It’s worth noting, as Brinker points out, that factors apart from marketing needs have contributed to the proliferation of martech solutions. They include the growth of cloud service, open source software, microservice architectures, and more.
And besides, the barriers to market entry remain quite low – someone writing code on a laptop is still very cheap, although scaling it to commercial levels remains an uphill climb.
As a result, Brickner cites the claim by a Forrester analyst that there could be a million software companies worldwide by 2027.
But, as the authors of a Harvard Business Review examination point out, there’s still a big issue: although we have all this data, which is now more influential than ever, most people aren’t very good at interpreting or making sense of it.
A few years ago, The National Center for Education Statistics assessed the data-interpretation and problem-solving skills of adults in 23 countries, and found that the United States ranked 21st out of 23 countries participating.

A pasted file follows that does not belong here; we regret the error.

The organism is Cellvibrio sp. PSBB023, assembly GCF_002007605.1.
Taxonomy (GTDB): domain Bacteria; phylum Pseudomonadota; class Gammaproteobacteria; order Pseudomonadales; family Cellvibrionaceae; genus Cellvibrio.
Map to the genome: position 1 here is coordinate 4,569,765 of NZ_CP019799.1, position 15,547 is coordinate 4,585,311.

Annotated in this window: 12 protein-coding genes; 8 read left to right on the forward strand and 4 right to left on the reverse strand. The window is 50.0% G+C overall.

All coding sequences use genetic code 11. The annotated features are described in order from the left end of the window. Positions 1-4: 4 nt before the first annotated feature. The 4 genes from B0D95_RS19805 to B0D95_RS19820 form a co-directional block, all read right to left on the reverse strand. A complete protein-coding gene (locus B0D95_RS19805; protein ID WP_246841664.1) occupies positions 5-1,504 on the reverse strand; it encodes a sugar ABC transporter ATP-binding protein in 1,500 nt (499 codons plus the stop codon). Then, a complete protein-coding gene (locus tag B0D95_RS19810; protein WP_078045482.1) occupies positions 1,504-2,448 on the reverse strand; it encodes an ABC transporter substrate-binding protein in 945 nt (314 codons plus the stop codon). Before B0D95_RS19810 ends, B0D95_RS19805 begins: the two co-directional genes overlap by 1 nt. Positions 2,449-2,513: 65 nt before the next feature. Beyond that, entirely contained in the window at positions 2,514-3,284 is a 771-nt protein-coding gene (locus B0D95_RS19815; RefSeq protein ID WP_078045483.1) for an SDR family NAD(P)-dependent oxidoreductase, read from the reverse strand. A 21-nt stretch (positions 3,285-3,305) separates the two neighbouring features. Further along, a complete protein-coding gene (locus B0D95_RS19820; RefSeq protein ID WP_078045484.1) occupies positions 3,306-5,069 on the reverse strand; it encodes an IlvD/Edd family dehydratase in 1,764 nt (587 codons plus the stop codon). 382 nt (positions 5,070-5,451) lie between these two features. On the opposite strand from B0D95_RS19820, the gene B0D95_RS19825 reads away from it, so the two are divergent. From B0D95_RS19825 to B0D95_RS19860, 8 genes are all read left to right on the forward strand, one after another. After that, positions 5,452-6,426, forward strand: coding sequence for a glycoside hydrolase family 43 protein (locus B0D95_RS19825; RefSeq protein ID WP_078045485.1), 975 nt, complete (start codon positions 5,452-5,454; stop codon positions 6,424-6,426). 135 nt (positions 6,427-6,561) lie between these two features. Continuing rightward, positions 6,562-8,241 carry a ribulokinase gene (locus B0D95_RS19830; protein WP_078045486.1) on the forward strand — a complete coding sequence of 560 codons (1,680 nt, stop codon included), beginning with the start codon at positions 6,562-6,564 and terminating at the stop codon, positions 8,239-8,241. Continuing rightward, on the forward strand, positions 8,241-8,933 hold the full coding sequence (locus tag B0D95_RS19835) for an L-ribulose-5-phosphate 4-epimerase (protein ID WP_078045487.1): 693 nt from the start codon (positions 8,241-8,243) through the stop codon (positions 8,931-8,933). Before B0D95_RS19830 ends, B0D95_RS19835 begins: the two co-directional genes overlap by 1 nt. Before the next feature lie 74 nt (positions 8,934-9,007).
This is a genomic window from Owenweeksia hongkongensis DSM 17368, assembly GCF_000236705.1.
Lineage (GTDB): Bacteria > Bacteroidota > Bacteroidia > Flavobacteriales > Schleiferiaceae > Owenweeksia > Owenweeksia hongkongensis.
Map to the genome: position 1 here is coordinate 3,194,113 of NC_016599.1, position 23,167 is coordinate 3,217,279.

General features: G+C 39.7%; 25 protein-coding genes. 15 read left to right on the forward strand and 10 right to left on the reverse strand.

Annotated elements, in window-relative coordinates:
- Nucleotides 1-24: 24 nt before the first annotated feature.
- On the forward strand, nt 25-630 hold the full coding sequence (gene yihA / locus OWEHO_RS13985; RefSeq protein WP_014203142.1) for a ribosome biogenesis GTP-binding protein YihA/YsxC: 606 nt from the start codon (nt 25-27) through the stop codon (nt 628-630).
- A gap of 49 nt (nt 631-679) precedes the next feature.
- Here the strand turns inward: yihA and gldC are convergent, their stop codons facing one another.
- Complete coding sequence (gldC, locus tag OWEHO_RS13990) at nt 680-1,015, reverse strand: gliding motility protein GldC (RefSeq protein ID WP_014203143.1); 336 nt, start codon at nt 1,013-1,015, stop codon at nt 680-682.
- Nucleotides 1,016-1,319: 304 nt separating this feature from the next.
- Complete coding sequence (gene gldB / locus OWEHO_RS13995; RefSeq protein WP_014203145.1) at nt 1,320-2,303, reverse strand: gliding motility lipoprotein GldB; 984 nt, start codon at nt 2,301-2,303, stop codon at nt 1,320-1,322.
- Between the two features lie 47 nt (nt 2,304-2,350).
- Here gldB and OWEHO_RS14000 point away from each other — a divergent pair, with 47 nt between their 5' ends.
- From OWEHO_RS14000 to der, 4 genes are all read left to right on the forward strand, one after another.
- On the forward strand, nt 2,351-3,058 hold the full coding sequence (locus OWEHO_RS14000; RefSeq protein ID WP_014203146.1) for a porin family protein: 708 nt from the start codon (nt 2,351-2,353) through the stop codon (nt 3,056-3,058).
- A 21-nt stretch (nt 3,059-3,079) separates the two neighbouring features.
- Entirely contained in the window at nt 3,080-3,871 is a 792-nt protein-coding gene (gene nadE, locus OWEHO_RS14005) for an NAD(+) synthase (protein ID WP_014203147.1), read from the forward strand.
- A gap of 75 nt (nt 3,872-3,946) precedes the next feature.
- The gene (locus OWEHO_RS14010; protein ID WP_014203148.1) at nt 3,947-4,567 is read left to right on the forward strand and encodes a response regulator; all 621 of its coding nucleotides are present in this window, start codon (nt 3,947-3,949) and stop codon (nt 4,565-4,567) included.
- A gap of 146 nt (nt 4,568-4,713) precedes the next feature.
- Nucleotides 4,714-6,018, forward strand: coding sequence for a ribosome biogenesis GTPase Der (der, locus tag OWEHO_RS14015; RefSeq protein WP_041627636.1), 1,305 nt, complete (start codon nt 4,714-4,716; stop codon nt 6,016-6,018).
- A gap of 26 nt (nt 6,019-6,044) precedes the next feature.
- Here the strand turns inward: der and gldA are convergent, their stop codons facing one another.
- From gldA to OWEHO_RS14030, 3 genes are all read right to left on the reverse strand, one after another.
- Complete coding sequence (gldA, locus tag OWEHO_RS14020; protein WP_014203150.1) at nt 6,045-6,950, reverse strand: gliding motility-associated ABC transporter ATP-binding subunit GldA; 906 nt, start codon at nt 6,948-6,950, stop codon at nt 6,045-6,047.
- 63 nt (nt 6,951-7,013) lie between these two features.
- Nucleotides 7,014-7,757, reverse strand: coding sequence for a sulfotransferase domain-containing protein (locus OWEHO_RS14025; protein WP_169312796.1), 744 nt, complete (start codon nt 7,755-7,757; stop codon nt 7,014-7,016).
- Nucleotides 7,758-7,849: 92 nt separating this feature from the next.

As a result, today the responsibility for training has shifted from academic institutions to employers.
The data skills company’s need have evolved over the last five to 10 years. Today, much of the technical know-how that employers looked for in the past is embedded into data platforms.
As a result, companies are now searching for people who understand the nature of these data systems, how they work, and how to use them to create sound data governance, privacy, security, and trust.
So, where does that leave us?